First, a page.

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Proceedings Paper

Cervical collagen imaging for determining preterm labor risks using a colposcope with full Mueller matrix capability
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Paper Abstract

Preterm birth is a worldwide health issue, as the number one cause of infant mortality and neurological disorders. Although affecting nearly 10% of all births, an accurate, reliable diagnostic method for preterm birth has, yet, to be developed. The primary constituent of the cervix, collagen, provides the structural support and mechanical strength to maintain cervical closure, through specific organization, during fetal gestation. As pregnancy progresses, the disorganization of the cervical collagen occurs to allow eventual cervical pliability so the baby can be birthed through the cervical opening. This disorganization of collagen affects the mechanical properties of the cervix and, if the changes occur prematurely, may be a significant factor leading to preterm birth. The organization of collagen can be analyzed through the use of Mueller Matrix Polarimetric imaging of the characteristic birefringence of collagen. In this research, we have built a full Mueller Matrix Polarimetry attachment to a standard colposcope to enable imaging of human cervixes during standard prenatal exams at various stages of fetal gestation. Analysis of the polarimetric images provides information of quantity and organization of cervical collagen at specific gestational stages of pregnancy. This quantitative information may provide an indication of risk of preterm birth.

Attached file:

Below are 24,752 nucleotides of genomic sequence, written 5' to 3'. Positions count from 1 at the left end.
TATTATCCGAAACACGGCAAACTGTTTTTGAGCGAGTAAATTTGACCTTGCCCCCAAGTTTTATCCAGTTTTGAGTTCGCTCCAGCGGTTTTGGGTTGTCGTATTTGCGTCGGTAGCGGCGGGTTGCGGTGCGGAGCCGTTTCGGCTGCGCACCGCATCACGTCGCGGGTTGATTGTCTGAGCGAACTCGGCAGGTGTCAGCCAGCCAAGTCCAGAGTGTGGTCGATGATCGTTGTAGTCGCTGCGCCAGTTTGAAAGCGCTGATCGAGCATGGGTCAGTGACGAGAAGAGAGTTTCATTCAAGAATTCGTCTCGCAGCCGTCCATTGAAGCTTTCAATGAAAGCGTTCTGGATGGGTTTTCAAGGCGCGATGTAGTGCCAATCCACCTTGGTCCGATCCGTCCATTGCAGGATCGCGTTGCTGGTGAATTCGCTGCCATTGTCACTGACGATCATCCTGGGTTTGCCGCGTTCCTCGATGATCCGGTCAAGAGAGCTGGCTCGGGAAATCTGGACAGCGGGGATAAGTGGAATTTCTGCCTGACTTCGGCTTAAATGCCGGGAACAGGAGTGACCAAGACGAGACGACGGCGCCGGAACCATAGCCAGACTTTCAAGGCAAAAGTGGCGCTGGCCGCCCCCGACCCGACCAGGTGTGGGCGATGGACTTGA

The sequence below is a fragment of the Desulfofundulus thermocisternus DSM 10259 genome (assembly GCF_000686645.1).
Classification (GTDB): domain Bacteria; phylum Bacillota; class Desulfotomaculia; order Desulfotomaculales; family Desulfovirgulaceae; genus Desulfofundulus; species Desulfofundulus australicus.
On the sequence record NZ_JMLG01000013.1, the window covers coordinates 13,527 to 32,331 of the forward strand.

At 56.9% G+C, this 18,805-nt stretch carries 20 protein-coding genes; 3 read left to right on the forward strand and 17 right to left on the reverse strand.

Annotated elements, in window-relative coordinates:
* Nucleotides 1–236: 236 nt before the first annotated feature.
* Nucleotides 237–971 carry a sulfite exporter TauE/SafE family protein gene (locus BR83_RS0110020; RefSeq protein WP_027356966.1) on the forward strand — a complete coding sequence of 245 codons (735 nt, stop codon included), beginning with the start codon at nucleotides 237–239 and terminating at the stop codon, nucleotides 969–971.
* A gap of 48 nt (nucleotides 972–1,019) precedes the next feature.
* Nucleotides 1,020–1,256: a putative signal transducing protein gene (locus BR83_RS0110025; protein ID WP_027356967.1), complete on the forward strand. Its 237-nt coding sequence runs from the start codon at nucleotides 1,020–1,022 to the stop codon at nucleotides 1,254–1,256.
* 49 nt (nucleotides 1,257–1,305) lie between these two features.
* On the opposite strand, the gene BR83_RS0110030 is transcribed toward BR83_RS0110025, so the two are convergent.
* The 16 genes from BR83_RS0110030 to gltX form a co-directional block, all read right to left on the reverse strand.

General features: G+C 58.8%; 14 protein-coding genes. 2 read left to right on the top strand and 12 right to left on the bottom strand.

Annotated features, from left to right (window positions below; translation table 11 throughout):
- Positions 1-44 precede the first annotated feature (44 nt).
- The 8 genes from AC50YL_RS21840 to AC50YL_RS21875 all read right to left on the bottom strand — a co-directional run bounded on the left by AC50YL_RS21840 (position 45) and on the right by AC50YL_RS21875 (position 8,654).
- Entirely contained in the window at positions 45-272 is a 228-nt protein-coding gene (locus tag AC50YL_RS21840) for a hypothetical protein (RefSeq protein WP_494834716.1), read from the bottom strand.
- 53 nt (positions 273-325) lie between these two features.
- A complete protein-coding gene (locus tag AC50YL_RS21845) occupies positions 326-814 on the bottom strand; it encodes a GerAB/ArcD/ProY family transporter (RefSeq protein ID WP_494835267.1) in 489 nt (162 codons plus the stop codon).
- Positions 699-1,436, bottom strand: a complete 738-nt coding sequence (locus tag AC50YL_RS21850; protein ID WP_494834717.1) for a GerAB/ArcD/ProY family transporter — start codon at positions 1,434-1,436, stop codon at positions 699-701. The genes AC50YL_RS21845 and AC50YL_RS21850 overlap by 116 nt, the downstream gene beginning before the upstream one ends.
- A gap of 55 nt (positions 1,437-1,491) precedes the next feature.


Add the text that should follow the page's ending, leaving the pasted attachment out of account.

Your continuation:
Paper Details

Date Published: 8 March 2016
PDF: 5 pages
Proc. SPIE 9689, Photonic Therapeutics and Diagnostics XII, 968947 (8 March 2016); doi: 10.1117/12.2213387
Show Author Affiliations
Susan Stoff, Florida International Univ. (United States)
Joseph Chue-Sang, Florida International Univ. (United States)
Nola A. Holness, Florida International Univ. (United States)
Amir Gandjbakhche, National Institute of Child Health and Human Development (United States)
Viktor Chernomordik, National Institute of Child Health and Human Development (United States)
Jessica Ramella-Roman, Florida International Univ. (United States)


Published in SPIE Proceedings Vol. 9689:
Photonic Therapeutics and Diagnostics XII
Hyun Wook Kang; Guillermo J. Tearney; Melissa C. Skala; Bernard Choi; Andreas Mandelis; Brian J. F. Wong; Justus F. Ilgner; Nikiforos Kollias; Paul J. Campagnola; Kenton W. Gregory; Laura Marcu; Haishan Zeng, Editor(s)

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